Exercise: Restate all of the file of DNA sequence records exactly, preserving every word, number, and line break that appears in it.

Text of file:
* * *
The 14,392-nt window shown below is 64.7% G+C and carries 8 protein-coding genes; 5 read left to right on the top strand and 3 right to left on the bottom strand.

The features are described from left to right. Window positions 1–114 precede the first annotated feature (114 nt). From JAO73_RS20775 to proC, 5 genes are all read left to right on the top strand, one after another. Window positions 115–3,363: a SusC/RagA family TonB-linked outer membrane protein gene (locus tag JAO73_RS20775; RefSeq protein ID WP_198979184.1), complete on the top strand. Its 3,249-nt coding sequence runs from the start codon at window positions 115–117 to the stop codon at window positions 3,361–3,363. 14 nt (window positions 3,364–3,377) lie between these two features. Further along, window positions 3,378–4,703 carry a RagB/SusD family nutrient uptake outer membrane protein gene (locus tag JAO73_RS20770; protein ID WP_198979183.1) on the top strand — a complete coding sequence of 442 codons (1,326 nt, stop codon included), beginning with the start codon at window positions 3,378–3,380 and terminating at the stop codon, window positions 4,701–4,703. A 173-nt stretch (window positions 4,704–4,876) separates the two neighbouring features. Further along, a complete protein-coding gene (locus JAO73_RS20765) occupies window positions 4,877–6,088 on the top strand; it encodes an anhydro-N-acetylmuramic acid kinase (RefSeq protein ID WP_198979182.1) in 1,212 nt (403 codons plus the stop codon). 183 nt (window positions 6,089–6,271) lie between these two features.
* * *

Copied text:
The 14,392-nt window shown below is 64.7% G+C and carries 8 protein-coding genes; 5 read left to right on the top strand and 3 right to left on the bottom strand.

The features are described from left to right. Window positions 1–114 precede the first annotated feature (114 nt). From JAO73_RS20775 to proC, 5 genes are all read left to right on the top strand, one after another. Window positions 115–3,363: a SusC/RagA family TonB-linked outer membrane protein gene (locus tag JAO73_RS20775; RefSeq protein ID WP_198979184.1), complete on the top strand. Its 3,249-nt coding sequence runs from the start codon at window positions 115–117 to the stop codon at window positions 3,361–3,363. 14 nt (window positions 3,364–3,377) lie between these two features. Further along, window positions 3,378–4,703 carry a RagB/SusD family nutrient uptake outer membrane protein gene (locus tag JAO73_RS20770; protein ID WP_198979183.1) on the top strand — a complete coding sequence of 442 codons (1,326 nt, stop codon included), beginning with the start codon at window positions 3,378–3,380 and terminating at the stop codon, window positions 4,701–4,703. A 173-nt stretch (window positions 4,704–4,876) separates the two neighbouring features. Further along, a complete protein-coding gene (locus JAO73_RS20765) occupies window positions 4,877–6,088 on the top strand; it encodes an anhydro-N-acetylmuramic acid kinase (RefSeq protein ID WP_198979182.1) in 1,212 nt (403 codons plus the stop codon). 183 nt (window positions 6,089–6,271) lie between these two features.